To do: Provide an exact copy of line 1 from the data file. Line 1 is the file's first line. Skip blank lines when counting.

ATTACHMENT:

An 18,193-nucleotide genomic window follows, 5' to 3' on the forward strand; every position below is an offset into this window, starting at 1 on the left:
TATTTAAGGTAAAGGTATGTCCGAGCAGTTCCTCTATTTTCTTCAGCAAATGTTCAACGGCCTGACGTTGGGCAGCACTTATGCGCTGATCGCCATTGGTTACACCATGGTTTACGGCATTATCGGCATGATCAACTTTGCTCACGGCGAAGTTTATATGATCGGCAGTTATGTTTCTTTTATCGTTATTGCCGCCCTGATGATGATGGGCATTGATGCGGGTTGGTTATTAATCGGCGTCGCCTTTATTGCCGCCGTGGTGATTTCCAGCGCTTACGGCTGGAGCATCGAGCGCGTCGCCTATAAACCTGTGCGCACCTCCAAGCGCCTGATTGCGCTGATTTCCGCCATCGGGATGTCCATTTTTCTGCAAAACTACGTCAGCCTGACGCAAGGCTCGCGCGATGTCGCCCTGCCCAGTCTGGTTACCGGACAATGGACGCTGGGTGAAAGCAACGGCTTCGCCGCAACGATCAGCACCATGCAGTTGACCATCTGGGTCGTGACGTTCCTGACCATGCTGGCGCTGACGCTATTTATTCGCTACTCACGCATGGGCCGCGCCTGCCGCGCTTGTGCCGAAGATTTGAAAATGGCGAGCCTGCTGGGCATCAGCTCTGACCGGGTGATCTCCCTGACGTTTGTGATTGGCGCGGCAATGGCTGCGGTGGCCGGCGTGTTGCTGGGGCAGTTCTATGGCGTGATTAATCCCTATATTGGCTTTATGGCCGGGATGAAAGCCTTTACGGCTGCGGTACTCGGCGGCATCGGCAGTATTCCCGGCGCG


An 18,193-nucleotide genomic window follows, 5' to 3' on the forward strand; every position below is an offset into this window, starting at 1 on the left: